Today, besides the 2D Mineralogic solution, ZEISS offers a 3D solution, for liberation investigations, which requires no special sample preparation, that does not suffer from stereological effects, and requires a smaller sample size to attain a statistically valid result. Overall, the time to results has been reduced and the data is a more accurate interpretation of reality.
How has the development of automated mineralogy affected the utilization of EDS mineral classification systems?
It could be argued that they have progressed hand in hand. The advent of SEM-based automated mineralogy brought to the fore the use of EDS detectors for mineral classification, offering a faster, if not initially as accurate, alternative to electron microprobe (EMP) analyses based on WDS.
Over the past 25 years, and accelerating over the past 10 years, the accuracy and speed of the EDS detectors have improved considerably. To the point where Mineralogic offers EDS based Automated Quantitative Mineralogy (AQM) with a resolution of 1000ppm. The Mineralogic classification system is based on the full deconvolution of the spectra acquired by EDS and the quantification of the chemical composition expressed as element weight% values.
This proves not only advantageous when dealing with complex mineralogy and solid solutions, but also in that it provides a bulk chemistry for the sample comparable to that obtained by XRF, or EMP, with a spatial resolution of nm to cm.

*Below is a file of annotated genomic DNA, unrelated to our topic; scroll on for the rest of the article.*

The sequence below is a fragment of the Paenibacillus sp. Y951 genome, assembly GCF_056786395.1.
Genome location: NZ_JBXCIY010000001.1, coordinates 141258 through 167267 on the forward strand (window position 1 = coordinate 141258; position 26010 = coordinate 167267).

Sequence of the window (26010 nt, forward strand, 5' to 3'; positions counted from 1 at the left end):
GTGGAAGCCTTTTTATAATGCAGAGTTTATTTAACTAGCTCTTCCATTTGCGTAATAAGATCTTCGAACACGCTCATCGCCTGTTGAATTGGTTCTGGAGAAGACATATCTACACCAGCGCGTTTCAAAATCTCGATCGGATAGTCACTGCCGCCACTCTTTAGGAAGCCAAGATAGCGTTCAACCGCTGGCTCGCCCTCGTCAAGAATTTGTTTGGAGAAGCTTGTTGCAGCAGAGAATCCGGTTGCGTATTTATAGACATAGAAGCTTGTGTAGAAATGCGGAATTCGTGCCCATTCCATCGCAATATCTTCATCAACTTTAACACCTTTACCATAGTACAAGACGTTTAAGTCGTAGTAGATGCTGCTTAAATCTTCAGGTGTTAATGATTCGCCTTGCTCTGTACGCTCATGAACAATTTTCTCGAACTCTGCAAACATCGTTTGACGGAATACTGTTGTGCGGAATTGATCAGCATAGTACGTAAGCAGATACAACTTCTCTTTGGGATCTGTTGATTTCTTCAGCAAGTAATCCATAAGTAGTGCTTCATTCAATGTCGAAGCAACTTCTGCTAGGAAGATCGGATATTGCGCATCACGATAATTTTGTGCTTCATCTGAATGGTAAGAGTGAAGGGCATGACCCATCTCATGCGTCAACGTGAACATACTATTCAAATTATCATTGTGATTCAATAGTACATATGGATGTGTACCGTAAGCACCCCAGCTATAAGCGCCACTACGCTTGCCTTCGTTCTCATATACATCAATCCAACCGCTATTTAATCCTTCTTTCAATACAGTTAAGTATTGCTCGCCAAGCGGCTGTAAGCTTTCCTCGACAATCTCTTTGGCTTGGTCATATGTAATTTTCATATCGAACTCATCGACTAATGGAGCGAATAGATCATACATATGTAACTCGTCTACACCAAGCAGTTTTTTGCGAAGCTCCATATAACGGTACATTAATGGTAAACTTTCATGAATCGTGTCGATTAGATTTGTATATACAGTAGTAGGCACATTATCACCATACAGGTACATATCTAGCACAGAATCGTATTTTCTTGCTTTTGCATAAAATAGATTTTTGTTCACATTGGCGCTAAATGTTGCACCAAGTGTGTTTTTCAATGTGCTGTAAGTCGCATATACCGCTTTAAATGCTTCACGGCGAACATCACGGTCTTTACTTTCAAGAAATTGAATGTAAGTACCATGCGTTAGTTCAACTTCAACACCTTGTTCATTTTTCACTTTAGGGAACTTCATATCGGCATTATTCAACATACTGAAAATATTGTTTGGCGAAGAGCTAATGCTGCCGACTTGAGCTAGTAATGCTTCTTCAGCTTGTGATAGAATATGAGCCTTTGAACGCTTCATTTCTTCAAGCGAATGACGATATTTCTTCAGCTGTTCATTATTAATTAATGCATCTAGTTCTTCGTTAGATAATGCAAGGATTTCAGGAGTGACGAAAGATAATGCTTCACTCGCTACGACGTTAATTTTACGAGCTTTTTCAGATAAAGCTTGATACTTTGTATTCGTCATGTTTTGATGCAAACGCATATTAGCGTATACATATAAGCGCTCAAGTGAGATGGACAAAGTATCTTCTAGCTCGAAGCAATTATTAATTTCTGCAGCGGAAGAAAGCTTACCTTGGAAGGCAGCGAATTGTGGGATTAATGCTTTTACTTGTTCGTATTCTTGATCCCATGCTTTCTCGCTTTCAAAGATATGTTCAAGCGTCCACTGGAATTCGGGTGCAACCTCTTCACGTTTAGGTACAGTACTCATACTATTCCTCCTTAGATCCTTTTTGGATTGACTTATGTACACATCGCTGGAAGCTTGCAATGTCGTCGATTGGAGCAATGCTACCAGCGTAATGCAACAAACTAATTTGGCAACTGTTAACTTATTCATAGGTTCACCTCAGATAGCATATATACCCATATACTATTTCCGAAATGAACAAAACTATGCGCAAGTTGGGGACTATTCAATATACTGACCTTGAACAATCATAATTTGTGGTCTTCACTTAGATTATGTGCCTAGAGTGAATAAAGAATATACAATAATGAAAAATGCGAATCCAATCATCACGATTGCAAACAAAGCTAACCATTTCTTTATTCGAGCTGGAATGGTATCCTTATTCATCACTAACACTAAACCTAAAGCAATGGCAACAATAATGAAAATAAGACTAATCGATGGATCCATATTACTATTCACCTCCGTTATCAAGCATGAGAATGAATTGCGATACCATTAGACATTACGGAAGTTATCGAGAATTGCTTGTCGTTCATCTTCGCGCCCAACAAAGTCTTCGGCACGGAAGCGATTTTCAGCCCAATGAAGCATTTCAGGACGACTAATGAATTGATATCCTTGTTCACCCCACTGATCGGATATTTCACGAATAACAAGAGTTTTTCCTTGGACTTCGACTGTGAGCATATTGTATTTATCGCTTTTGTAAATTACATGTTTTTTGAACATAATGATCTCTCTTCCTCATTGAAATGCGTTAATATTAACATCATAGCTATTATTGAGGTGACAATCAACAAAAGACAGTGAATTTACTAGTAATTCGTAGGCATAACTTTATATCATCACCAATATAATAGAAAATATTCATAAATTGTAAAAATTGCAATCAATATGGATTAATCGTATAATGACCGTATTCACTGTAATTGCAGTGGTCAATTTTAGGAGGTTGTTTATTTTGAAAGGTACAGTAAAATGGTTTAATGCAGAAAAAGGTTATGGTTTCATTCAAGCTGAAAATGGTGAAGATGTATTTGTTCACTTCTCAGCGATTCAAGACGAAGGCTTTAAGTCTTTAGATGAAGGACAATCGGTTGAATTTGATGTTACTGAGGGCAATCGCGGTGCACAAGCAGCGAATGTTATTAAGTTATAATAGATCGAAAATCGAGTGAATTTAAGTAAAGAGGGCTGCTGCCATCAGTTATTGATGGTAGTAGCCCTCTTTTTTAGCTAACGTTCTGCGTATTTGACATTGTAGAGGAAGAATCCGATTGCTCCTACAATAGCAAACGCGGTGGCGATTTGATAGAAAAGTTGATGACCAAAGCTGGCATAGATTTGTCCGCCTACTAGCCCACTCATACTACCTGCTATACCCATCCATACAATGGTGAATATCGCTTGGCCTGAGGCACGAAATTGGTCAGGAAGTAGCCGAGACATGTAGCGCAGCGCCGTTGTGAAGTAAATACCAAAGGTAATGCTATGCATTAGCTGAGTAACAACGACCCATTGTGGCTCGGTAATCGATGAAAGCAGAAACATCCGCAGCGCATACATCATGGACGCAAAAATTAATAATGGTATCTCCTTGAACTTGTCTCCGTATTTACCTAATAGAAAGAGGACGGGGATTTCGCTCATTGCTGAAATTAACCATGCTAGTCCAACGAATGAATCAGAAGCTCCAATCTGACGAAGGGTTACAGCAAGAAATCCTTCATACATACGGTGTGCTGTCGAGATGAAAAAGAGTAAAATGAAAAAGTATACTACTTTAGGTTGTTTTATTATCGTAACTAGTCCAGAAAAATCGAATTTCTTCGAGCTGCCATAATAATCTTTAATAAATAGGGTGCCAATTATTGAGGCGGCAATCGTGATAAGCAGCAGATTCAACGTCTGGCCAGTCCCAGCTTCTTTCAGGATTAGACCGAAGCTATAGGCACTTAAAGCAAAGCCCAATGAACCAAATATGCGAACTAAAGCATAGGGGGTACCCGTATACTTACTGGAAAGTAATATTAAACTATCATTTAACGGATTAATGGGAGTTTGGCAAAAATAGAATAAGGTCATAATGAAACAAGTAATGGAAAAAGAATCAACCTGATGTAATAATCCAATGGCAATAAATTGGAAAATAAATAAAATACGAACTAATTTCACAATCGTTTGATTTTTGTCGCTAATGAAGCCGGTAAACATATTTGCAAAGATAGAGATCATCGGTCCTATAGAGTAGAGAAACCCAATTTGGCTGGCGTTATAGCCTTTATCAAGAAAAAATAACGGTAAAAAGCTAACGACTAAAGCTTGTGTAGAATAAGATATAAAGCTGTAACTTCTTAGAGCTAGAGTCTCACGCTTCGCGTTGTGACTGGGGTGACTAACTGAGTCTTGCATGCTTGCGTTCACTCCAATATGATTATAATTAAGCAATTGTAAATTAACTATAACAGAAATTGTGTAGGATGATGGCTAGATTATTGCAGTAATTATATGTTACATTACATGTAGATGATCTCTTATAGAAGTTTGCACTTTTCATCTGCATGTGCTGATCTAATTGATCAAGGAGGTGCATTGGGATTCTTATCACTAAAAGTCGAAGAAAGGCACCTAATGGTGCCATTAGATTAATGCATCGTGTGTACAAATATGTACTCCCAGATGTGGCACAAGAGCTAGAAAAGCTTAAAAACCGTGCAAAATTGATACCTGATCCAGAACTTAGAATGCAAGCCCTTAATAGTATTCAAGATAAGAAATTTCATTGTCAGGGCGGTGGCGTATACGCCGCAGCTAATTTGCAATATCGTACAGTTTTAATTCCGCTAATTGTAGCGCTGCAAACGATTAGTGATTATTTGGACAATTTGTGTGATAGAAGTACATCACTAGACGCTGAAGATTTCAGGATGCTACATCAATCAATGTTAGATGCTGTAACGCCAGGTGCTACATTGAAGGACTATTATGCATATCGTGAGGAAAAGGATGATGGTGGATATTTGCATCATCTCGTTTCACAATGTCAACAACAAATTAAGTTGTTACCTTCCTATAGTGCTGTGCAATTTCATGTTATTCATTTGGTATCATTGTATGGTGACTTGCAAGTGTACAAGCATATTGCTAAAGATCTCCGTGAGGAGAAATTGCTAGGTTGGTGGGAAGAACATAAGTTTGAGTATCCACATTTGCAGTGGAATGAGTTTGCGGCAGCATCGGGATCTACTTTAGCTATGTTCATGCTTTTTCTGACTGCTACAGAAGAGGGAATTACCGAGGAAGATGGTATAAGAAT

Image Credit: Shutterstock/Marlene Gracia
Looking towards the future, what do you hope for in terms of the development and dissemination of ZEISS automated mineralogy solutions?
Our drive is to provide the best, most accurate analyses to enable data-based decision making and we believe the connected laboratory, where LM, SEM, and XRM based Mineralogic speak to each other, seamlessly sharing data and enabling contextual interpretation is the best way to achieve this.
But we are not stopping there, there is other relevant information that should also be available and so we want to invite other techniques into the laboratory and integrate them, thus correlating Mineralogic to, for example, laser ablation. With tools such as ZEN Connect and ZEN Data Storage at our disposal, I am pleased to say that we are very close to achieving our aim.
About Eddy Hill
Eddy Hill completed a Ph.D. in Experimental Petrology at the University of Bristol, which he followed with a move to UT to work on developing technologies for in-situ resource utilization with a view to building and supplying a Lunar Base. In time, he returned to more traditional research topics at the Lunar and Planetary Laboratory, Arizona, before moving to industry to work as a Consultant. In 2012, he joined ZEISS with a remit to develop automated analytical solutions for Geoscientists and the Mining Industry.